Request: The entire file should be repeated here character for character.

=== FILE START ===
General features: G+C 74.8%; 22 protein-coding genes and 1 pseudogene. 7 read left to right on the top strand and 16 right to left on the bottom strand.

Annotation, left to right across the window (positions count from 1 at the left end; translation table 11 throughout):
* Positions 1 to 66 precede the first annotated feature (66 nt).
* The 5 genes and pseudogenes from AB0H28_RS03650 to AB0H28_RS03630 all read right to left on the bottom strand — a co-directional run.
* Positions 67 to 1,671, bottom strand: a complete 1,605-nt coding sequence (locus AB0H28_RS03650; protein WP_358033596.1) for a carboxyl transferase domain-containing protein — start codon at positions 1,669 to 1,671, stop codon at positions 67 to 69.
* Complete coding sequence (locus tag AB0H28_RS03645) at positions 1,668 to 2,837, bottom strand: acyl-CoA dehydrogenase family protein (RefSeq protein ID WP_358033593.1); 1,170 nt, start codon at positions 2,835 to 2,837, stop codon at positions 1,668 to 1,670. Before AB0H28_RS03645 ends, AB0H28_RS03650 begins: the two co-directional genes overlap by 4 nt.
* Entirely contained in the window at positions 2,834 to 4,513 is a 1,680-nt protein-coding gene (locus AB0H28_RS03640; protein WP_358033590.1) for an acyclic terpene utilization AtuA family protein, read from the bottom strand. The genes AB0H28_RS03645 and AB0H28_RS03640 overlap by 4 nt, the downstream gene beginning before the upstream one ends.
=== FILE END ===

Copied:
General features: G+C 74.8%; 22 protein-coding genes and 1 pseudogene. 7 read left to right on the top strand and 16 right to left on the bottom strand.

Annotation, left to right across the window (positions count from 1 at the left end; translation table 11 throughout):
* Positions 1 to 66 precede the first annotated feature (66 nt).
* The 5 genes and pseudogenes from AB0H28_RS03650 to AB0H28_RS03630 all read right to left on the bottom strand — a co-directional run.
* Positions 67 to 1,671, bottom strand: a complete 1,605-nt coding sequence (locus AB0H28_RS03650; protein WP_358033596.1) for a carboxyl transferase domain-containing protein — start codon at positions 1,669 to 1,671, stop codon at positions 67 to 69.
* Complete coding sequence (locus tag AB0H28_RS03645) at positions 1,668 to 2,837, bottom strand: acyl-CoA dehydrogenase family protein (RefSeq protein ID WP_358033593.1); 1,170 nt, start codon at positions 2,835 to 2,837, stop codon at positions 1,668 to 1,670. Before AB0H28_RS03645 ends, AB0H28_RS03650 begins: the two co-directional genes overlap by 4 nt.
* Entirely contained in the window at positions 2,834 to 4,513 is a 1,680-nt protein-coding gene (locus AB0H28_RS03640; protein WP_358033590.1) for an acyclic terpene utilization AtuA family protein, read from the bottom strand. The genes AB0H28_RS03645 and AB0H28_RS03640 overlap by 4 nt, the downstream gene beginning before the upstream one ends.